The materials are believed to be related to the troubled nuclear reactors in Japan, but Illinois' Director Jonathon Monken says the levels are extremely low and present no danger. For example, the air sample is 200,000 times lower than what is allowed for nuclear plant effluent.
Traces of iodine have shown up in other states. In Illinois, the state has stepped up its monitoring of grass, air, milk and eggs in the wake of the Japan crisis.
(With additional reporting from Illinois Public Radio)
Archaeologists have hard evidence that humans lived in North America much earlier than previously thought, and an Illinois researcher played a key role in nailing down the dates.
The earliest North Americans were long thought to be the Clovis people. Now archaeologists have dug up stone tools and debris from underneath a Clovis site in central Texas. The findings were discovered by researchers led by Michael R. Waters of Texas A&M University.
It was "like finding the Holy Grail," Waters said in a telephone interview. To find what appears to be a large open-air campsite "is really gratifying. Lucky and gratifying."
The trove of 15,528 artifacts included chipping debris from working stones and 56 tools such as blades, scrapers and choppers. The archaeologists sent samples to Steven Forman's lab at the University of Illinois at Chicago, where he determined when the sediment around the objects was last exposed to sunlight.
The artifacts turn out to be about 15,000 years old - from millennia before the Clovis people. It's not the first evidence of cultures older than Clovis, but Forman says it may be the strongest.
"It appears to be that this might be kind of watershed piece of science in which people say, yes, there is really compelling evidence for pre-Clovis occupation in North America," Forman said. "It's no longer a red herring."
The small tools were "a mobile tool kit," Waters said, and of the type that could have led to the later development of the fluted points that trademark Clovis technology.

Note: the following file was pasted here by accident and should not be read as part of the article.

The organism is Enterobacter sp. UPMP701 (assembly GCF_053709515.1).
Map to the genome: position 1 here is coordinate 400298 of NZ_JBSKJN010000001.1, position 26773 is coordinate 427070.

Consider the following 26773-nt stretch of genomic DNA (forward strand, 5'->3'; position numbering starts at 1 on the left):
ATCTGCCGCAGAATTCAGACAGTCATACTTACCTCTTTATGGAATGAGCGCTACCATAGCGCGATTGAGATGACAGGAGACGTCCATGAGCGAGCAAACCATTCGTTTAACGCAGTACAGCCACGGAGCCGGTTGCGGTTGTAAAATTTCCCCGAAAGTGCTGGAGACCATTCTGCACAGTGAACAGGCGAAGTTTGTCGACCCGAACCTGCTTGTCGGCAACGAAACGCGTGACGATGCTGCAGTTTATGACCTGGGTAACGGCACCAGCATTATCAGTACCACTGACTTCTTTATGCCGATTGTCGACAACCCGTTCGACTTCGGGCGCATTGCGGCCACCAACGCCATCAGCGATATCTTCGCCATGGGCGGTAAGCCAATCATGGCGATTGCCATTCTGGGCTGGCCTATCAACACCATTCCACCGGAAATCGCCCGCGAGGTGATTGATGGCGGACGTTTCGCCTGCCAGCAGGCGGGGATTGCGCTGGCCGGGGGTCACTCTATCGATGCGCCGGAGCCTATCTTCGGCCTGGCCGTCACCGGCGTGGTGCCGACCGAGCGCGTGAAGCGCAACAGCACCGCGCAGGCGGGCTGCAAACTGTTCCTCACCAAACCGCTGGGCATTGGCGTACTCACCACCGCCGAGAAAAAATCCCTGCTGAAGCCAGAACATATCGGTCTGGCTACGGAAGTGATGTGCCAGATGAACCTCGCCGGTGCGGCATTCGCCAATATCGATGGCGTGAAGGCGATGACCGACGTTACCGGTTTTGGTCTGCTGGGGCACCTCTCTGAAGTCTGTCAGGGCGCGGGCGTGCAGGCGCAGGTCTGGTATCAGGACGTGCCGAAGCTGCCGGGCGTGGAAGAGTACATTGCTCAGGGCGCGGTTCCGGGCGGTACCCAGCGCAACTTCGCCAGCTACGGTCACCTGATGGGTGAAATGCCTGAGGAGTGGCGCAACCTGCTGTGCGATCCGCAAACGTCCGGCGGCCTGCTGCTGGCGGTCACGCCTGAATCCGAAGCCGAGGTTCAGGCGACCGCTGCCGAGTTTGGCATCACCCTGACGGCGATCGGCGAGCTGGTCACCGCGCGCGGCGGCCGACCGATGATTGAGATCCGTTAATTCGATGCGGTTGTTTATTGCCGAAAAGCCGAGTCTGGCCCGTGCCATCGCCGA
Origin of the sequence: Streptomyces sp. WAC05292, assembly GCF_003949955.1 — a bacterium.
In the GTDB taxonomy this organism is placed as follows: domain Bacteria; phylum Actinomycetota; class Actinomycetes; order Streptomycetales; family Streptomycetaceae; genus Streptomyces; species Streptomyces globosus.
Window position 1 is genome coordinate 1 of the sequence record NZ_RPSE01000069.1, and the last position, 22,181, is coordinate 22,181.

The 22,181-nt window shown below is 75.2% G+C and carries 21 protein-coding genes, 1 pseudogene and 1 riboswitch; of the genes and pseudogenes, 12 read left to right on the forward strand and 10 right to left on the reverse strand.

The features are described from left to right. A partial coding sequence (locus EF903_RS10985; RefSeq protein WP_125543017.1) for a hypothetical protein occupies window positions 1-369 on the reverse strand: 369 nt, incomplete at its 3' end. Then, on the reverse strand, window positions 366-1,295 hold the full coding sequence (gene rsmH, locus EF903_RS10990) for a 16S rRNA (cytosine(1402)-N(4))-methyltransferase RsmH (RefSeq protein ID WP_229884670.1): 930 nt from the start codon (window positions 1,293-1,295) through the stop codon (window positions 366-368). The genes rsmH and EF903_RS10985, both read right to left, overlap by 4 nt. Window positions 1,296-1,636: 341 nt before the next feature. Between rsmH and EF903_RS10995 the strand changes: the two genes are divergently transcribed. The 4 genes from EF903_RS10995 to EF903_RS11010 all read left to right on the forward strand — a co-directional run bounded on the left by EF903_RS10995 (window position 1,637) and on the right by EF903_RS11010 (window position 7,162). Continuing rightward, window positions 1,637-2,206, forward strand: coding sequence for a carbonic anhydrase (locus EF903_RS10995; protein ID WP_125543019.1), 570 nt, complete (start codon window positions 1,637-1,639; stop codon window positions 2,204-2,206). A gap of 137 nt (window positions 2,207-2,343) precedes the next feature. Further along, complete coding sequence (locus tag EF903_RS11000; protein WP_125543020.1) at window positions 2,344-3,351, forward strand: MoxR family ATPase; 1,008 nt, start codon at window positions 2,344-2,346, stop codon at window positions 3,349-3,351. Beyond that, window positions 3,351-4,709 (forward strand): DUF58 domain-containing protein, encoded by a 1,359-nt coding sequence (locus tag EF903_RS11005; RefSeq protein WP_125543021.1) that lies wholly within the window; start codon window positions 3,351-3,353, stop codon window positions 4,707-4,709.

While there are other pre-Clovis sites across the country, Waters said the new find included significantly more artifacts than the others.
Anthropologist Tom D. Dillehay of Vanderbilt University, who was not part of the research team, said he is concerned that the separation of layers at the site "appears not to be as clear as the authors would have us believe."
University of Oregon archaeologist Dennis L. Jenkins said he was also initially skeptical of the find, commenting "it would have been a hard sell" from many other researchers.
Jenkins, who three years ago reported discovery of 14,000-year-old evidence of human DNA in a cave in Oregon, said he was concerned that settling or rodents had mixed up the specimens in Texas.
But, he said, Waters' team had done "incredible, meticulous scientific work." "I believe he's made the case," he said.
Jenkins said he would have preferred carbon-dating of the specimens, but that couldn't be done because there was no organic material to be tested in the newly found layer.
Steven L. Forman, of the University of Illinois, Chicago, a co-author of the paper, said the team used luminescence dating which can determine when the material was last exposed to light. They took samples by hammering black, sealed copper pipe into the layers. In a separate paper in the journal, researchers report evidence of early humans in south India more than a million years ago.
Researchers discovered more than 3,500 quartzite tools of the distinct Acheulian design used by the earliest humans in Africa starting more than 1.5 million years ago. They dated the tools to at least 1.07 million years old and some possibly 1.51 million years old.
The discovery at a site called Attirampakkam in the Kortallayar river basin helps anthropologists understand the spread of ancient people from Africa into Asia. Leading the research team was Shanti Pappu of the Sharma Centre for Heritage Education in Tamil Nadu, India.